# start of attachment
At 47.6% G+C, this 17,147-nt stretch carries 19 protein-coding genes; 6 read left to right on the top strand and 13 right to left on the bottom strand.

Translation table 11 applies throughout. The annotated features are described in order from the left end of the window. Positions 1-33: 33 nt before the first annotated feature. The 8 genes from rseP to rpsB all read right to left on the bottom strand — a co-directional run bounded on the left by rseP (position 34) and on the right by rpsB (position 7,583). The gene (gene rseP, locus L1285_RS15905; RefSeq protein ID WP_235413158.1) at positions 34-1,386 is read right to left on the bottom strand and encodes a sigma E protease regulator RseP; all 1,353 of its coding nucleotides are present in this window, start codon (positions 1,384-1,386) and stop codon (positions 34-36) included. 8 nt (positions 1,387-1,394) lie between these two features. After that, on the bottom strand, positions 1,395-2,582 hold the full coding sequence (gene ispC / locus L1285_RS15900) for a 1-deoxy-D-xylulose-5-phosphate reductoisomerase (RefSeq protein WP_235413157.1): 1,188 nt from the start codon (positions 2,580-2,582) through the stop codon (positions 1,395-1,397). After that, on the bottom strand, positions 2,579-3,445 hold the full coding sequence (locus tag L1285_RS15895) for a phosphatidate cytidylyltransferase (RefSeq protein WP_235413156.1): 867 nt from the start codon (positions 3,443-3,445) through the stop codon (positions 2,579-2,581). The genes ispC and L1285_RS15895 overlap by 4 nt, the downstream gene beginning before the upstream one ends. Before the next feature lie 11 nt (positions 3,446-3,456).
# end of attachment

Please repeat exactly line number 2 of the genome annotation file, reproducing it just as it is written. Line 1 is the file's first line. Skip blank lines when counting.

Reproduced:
Translation table 11 applies throughout. The annotated features are described in order from the left end of the window. Positions 1-33: 33 nt before the first annotated feature. The 8 genes from rseP to rpsB all read right to left on the bottom strand — a co-directional run bounded on the left by rseP (position 34) and on the right by rpsB (position 7,583). The gene (gene rseP, locus L1285_RS15905; RefSeq protein ID WP_235413158.1) at positions 34-1,386 is read right to left on the bottom strand and encodes a sigma E protease regulator RseP; all 1,353 of its coding nucleotides are present in this window, start codon (positions 1,384-1,386) and stop codon (positions 34-36) included. 8 nt (positions 1,387-1,394) lie between these two features. After that, on the bottom strand, positions 1,395-2,582 hold the full coding sequence (gene ispC / locus L1285_RS15900) for a 1-deoxy-D-xylulose-5-phosphate reductoisomerase (RefSeq protein WP_235413157.1): 1,188 nt from the start codon (positions 2,580-2,582) through the stop codon (positions 1,395-1,397). After that, on the bottom strand, positions 2,579-3,445 hold the full coding sequence (locus tag L1285_RS15895) for a phosphatidate cytidylyltransferase (RefSeq protein WP_235413156.1): 867 nt from the start codon (positions 3,443-3,445) through the stop codon (positions 2,579-2,581). The genes ispC and L1285_RS15895 overlap by 4 nt, the downstream gene beginning before the upstream one ends. Before the next feature lie 11 nt (positions 3,446-3,456).